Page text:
Monday, April 20, 2009

What the NY Times can Learn from Warner Bros.

I was watching Casablanca, again, over the weekend. Made me think about the old studio system and its demise, and made me wonder whether newspapers and magazines often resemble the old movie studios? Remember that era? Studios “owned” the talent, controlled the method of production, and dominated distribution channels. With the big three under control – content, production, and distribution – movie studios formed a classic oligopoly.

Today, movies don’t “own” hardly anything, and they need to contract with all sorts of talent, with various production companies that bring highly specialized know-how (e.g., Lucasfilm), and even with movie theatres that have consolidated and are independent of the studios. Further, every movie is an independent business of sorts, assembling a wide variety of independent components that are assembled and integrated into one (hopefully) seamless product. As jarring as this transition must have been, the movie studios did it.

What of our friends in the newspaper and magazine business? The experience of the movie studios offers the following lessons:

(1) Successful movie studios have become “systems integrators,” not that much different than Boeing when you come to think about it. Boeing doesn’t manufacture all the parts, software, and systems that make up a modern aircraft – in fact, Boeing partners make most of what goes into our 747s. They have thrived by becoming superior integrators. Why not newspapers and magazines?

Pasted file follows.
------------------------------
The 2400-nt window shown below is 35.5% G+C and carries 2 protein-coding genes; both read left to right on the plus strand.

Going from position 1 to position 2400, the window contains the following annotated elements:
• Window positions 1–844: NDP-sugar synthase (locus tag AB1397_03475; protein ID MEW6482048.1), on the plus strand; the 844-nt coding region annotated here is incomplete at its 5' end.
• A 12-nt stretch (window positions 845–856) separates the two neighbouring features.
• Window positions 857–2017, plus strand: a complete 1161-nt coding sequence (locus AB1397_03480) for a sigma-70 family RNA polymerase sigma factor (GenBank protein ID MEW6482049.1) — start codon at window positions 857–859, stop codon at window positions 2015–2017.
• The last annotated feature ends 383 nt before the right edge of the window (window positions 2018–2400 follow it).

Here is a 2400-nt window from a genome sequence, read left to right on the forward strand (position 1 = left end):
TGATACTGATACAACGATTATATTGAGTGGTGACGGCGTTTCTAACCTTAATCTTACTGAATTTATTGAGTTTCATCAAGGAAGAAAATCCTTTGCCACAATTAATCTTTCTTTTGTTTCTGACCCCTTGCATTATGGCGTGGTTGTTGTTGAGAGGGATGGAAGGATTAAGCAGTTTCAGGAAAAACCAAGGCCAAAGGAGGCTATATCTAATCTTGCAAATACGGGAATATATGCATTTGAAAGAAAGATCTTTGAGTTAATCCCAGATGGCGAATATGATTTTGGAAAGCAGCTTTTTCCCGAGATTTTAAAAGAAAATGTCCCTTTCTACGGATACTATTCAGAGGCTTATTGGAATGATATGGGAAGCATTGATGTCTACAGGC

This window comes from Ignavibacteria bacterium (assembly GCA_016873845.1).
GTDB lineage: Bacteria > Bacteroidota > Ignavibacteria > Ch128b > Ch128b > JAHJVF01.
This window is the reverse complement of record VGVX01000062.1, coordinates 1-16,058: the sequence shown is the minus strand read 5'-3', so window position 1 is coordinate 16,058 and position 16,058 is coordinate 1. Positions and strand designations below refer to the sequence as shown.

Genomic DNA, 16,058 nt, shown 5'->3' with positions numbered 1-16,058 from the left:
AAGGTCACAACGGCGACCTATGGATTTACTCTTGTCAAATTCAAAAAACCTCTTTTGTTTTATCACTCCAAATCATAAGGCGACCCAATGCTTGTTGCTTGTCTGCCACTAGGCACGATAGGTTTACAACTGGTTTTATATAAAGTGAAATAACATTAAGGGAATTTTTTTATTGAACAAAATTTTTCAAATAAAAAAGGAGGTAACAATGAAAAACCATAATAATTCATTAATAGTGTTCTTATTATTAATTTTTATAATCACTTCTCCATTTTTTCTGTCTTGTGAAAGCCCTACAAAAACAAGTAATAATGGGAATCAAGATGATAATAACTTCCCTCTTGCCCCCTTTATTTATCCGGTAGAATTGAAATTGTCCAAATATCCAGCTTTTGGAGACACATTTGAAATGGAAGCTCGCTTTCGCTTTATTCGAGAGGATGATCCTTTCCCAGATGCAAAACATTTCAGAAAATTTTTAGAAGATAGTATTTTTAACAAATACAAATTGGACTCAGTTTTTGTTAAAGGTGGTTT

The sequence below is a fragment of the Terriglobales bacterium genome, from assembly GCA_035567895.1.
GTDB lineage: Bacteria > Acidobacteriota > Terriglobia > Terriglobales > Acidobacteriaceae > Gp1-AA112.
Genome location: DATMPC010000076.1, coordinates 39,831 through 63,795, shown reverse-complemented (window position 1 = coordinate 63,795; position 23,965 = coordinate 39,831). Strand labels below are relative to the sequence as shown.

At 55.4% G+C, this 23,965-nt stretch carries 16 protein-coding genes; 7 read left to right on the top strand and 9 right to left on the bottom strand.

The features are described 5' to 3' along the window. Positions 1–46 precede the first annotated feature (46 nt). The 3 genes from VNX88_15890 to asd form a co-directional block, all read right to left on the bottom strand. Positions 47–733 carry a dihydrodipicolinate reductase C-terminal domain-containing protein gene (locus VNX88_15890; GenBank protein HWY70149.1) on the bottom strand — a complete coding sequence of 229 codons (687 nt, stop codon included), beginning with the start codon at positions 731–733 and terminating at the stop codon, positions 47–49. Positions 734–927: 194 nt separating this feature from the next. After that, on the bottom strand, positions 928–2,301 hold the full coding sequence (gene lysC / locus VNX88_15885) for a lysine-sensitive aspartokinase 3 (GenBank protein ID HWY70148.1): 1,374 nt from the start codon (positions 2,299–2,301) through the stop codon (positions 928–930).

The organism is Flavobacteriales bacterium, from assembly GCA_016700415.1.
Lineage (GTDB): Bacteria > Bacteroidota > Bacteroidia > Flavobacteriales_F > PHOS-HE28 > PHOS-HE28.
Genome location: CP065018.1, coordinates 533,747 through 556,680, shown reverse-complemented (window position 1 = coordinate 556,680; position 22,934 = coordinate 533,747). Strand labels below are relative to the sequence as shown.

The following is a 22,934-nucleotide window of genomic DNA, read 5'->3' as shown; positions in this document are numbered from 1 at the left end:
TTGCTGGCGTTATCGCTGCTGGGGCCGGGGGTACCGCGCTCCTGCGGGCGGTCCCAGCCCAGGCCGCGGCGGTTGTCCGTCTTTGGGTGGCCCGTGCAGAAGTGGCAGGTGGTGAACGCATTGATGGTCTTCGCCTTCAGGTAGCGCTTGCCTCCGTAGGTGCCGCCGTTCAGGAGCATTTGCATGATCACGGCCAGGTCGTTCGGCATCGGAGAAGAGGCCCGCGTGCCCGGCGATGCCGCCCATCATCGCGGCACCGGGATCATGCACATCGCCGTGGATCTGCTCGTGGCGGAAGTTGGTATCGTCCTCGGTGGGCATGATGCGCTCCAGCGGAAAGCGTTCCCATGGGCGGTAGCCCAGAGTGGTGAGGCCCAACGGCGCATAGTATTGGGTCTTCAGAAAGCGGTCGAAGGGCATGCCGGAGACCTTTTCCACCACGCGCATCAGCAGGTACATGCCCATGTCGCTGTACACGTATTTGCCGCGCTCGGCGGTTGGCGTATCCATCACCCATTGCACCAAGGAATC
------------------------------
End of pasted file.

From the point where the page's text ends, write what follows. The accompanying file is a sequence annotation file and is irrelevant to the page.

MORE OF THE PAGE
(2) The mindset of movie studios has shifted from one of control and push to one of modular and pull. It is necessary to provide an incentive to the best talent to want to work with you (“pull”), and that talent is not taken from a list of employees but drawn from a wide pool of expertise (“modular”). Why not newspapers and magazines?

(3) There is one thing the movie studios have been doing for a long time that continues to work. They are absolute geniuses at creating and maintaining a star system that attracts customers not only because a movie is a “good” one in any objective sense, but also because customers need to see certain movies to develop or maintain their place in the popular culture. The studios use entertainment magazines to promote their products, create glamour that attracts interest, and mass produce awards shows like the Academy Awards and its brethren that cement their position in the popular culture. Why not newspapers and magazines?


  1. Syd, you have a great point here. I think many businesses (I've witnessed this growing on the tech side) will move to this "systems integrator" model, leveraging small and large partners to help sell, deliver and service.

    Newspapers have a long way to go here. Some of their online practices, such as rarely if ever linking to external content, demonstrate this clearly.

    regards, John

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